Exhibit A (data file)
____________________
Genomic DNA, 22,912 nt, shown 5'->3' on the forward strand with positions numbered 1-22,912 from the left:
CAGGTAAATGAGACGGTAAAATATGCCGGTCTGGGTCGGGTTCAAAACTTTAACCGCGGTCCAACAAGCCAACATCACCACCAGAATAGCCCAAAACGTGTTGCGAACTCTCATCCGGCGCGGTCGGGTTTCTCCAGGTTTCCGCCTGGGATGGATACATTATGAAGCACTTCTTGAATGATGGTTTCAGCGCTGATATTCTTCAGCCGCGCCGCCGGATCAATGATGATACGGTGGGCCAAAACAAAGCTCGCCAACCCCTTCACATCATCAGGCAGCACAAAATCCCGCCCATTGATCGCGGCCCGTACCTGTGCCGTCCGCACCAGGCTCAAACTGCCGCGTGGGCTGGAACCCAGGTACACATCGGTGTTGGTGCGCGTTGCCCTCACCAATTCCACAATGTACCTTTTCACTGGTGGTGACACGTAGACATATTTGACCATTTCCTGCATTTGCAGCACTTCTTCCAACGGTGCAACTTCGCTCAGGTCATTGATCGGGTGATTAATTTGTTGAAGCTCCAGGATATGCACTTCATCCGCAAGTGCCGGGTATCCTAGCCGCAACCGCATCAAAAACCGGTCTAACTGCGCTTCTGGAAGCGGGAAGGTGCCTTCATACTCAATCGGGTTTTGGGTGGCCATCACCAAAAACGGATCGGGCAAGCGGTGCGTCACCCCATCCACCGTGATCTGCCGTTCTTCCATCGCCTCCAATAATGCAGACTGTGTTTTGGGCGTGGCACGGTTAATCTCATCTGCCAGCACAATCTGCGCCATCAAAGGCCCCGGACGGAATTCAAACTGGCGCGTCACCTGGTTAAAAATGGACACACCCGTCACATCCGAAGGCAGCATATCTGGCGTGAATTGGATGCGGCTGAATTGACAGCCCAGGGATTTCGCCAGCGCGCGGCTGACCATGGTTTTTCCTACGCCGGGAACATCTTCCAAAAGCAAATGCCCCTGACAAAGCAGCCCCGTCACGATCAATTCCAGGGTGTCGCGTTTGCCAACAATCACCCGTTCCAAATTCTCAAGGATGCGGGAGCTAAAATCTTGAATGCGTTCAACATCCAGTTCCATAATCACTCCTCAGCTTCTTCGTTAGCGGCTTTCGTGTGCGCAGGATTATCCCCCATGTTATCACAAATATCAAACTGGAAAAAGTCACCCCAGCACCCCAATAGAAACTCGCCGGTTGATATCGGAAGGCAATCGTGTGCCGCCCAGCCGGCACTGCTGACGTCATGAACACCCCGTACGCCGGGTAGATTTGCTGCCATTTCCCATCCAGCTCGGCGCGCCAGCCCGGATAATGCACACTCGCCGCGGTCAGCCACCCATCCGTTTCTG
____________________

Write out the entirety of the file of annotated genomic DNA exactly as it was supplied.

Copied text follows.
Genomic DNA, 22,912 nt, shown 5'->3' on the forward strand with positions numbered 1-22,912 from the left:
CAGGTAAATGAGACGGTAAAATATGCCGGTCTGGGTCGGGTTCAAAACTTTAACCGCGGTCCAACAAGCCAACATCACCACCAGAATAGCCCAAAACGTGTTGCGAACTCTCATCCGGCGCGGTCGGGTTTCTCCAGGTTTCCGCCTGGGATGGATACATTATGAAGCACTTCTTGAATGATGGTTTCAGCGCTGATATTCTTCAGCCGCGCCGCCGGATCAATGATGATACGGTGGGCCAAAACAAAGCTCGCCAACCCCTTCACATCATCAGGCAGCACAAAATCCCGCCCATTGATCGCGGCCCGTACCTGTGCCGTCCGCACCAGGCTCAAACTGCCGCGTGGGCTGGAACCCAGGTACACATCGGTGTTGGTGCGCGTTGCCCTCACCAATTCCACAATGTACCTTTTCACTGGTGGTGACACGTAGACATATTTGACCATTTCCTGCATTTGCAGCACTTCTTCCAACGGTGCAACTTCGCTCAGGTCATTGATCGGGTGATTAATTTGTTGAAGCTCCAGGATATGCACTTCATCCGCAAGTGCCGGGTATCCTAGCCGCAACCGCATCAAAAACCGGTCTAACTGCGCTTCTGGAAGCGGGAAGGTGCCTTCATACTCAATCGGGTTTTGGGTGGCCATCACCAAAAACGGATCGGGCAAGCGGTGCGTCACCCCATCCACCGTGATCTGCCGTTCTTCCATCGCCTCCAATAATGCAGACTGTGTTTTGGGCGTGGCACGGTTAATCTCATCTGCCAGCACAATCTGCGCCATCAAAGGCCCCGGACGGAATTCAAACTGGCGCGTCACCTGGTTAAAAATGGACACACCCGTCACATCCGAAGGCAGCATATCTGGCGTGAATTGGATGCGGCTGAATTGACAGCCCAGGGATTTCGCCAGCGCGCGGCTGACCATGGTTTTTCCTACGCCGGGAACATCTTCCAAAAGCAAATGCCCCTGACAAAGCAGCCCCGTCACGATCAATTCCAGGGTGTCGCGTTTGCCAACAATCACCCGTTCCAAATTCTCAAGGATGCGGGAGCTAAAATCTTGAATGCGTTCAACATCCAGTTCCATAATCACTCCTCAGCTTCTTCGTTAGCGGCTTTCGTGTGCGCAGGATTATCCCCCATGTTATCACAAATATCAAACTGGAAAAAGTCACCCCAGCACCCCAATAGAAACTCGCCGGTTGATATCGGAAGGCAATCGTGTGCCGCCCAGCCGGCACTGCTGACGTCATGAACACCCCGTACGCCGGGTAGATTTGCTGCCATTTCCCATCCAGCTCGGCGCGCCAGCCCGGATAATGCACACTCGCCGCGGTCAGCCACCCATCCGTTTCTG